For the last fifteen miles or so, Dick was almost hoping the Porsche would break down. Anticipating the inevitable malfunction in an old car was nerve-wracking enough, but now nobody would ever believe that he’d managed to drive the old car all the way across Ile du Soleil without a single mishap. At the very least, the other Road Associates would be jealous. From the news reports he’d gotten, he knew that the others were spread out across the country behind him, all of them except for Roger and the Ferrari still running to various extents.
Meanwhile, he was out far ahead of all of them, inside the Woodford city limits, and the 911 hadn’t even hiccupped. He’d even outrun a badly driven police Saab coming into town, winding out the Porsche’s engine and having a damn good time doing it, too. It would be right and proper for the gods of classic cars to strike the little Porsche down right here with some terminal mechanical failure, and Dick was ready for it.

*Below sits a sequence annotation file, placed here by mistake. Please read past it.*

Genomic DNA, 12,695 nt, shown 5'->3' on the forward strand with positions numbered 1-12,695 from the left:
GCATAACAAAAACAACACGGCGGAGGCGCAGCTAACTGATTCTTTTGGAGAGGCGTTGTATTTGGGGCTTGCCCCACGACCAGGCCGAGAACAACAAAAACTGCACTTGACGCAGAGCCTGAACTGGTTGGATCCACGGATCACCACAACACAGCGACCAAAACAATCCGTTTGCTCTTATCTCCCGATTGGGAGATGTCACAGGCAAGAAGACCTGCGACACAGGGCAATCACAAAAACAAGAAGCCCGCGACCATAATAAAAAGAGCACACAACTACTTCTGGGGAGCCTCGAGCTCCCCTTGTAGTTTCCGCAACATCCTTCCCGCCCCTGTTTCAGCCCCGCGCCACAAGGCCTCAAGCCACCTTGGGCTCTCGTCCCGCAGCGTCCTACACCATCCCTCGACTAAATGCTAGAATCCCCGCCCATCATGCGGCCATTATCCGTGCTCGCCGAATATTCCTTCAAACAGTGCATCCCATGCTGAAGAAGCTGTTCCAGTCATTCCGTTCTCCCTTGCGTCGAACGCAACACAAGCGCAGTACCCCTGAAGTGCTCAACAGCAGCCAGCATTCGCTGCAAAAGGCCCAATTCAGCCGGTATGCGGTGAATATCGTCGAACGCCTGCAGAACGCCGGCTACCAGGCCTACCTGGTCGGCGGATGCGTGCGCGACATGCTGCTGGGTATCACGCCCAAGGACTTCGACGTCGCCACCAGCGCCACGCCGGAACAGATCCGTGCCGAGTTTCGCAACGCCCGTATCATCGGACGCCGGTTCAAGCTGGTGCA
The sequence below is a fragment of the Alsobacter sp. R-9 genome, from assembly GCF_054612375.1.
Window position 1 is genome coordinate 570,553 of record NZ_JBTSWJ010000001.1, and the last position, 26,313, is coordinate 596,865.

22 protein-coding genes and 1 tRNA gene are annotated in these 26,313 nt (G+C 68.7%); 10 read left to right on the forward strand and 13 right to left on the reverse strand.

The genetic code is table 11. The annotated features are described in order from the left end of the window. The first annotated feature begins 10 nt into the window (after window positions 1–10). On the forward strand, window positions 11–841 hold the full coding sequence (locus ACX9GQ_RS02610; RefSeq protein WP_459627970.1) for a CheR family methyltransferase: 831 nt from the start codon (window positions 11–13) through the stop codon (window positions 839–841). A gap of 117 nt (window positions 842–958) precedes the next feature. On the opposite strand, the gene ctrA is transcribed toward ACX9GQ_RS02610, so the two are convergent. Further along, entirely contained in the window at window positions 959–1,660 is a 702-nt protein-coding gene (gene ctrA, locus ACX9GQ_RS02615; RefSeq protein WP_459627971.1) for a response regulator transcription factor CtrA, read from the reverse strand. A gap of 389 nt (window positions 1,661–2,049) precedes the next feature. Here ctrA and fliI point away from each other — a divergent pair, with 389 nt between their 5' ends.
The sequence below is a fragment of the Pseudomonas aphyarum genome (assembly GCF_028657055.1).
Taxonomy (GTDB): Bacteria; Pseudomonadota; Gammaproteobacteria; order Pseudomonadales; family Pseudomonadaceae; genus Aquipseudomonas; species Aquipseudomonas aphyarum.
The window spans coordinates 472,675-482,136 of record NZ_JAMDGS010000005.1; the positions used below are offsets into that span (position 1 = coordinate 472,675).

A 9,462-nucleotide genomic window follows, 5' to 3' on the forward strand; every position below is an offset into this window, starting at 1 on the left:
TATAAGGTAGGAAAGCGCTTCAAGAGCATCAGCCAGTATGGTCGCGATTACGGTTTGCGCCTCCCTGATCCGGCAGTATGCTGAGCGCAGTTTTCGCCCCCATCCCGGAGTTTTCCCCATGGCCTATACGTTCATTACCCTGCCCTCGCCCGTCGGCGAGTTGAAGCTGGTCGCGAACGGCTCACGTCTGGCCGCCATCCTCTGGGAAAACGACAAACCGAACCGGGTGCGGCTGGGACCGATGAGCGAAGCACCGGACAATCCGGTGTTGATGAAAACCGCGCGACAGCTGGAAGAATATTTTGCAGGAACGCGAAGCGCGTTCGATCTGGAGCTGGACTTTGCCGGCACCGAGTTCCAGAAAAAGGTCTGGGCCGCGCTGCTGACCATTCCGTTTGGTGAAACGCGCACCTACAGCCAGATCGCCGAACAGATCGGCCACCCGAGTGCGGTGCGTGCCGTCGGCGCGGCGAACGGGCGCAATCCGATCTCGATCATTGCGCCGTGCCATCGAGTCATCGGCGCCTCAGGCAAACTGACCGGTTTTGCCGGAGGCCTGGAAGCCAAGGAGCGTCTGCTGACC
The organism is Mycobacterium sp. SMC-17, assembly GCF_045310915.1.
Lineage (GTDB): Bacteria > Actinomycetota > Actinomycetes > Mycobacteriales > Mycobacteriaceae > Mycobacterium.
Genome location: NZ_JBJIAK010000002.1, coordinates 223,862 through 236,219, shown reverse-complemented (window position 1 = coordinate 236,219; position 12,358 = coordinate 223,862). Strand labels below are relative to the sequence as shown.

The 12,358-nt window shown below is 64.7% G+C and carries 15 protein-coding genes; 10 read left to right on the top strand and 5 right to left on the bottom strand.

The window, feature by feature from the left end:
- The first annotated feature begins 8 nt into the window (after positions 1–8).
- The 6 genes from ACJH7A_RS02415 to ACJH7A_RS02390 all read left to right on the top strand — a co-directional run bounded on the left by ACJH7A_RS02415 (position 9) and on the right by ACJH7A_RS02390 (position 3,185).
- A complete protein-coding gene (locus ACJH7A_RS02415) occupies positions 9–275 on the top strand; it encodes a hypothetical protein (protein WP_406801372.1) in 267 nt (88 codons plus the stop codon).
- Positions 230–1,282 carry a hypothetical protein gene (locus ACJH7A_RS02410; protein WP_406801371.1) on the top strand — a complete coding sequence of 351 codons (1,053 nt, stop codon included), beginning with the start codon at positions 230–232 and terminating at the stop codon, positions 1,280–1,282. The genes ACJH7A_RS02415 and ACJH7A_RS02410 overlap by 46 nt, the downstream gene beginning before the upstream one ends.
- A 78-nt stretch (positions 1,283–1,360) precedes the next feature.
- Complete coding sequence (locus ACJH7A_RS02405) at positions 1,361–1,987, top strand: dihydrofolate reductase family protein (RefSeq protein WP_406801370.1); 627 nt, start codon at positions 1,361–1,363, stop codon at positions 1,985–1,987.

It didn’t happen, though. He reached Pier 68L without so much as a fouled spark plug.
Unfortunately, the pier was empty. It didn’t look like there had been any activity there for weeks, in fact. The doors of the loading building stood open, and there was no boat in the slip. The pier itself had a few ships around, although because it was an hour or so past close of business, there weren’t many people around other than a few dockworkers. All in all the Woodford pier was far too sleepy for Dick’s taste.
He parked the 911 in front of the pier, and when the engine cut off he could hear sirens. “Well, shit,” he said.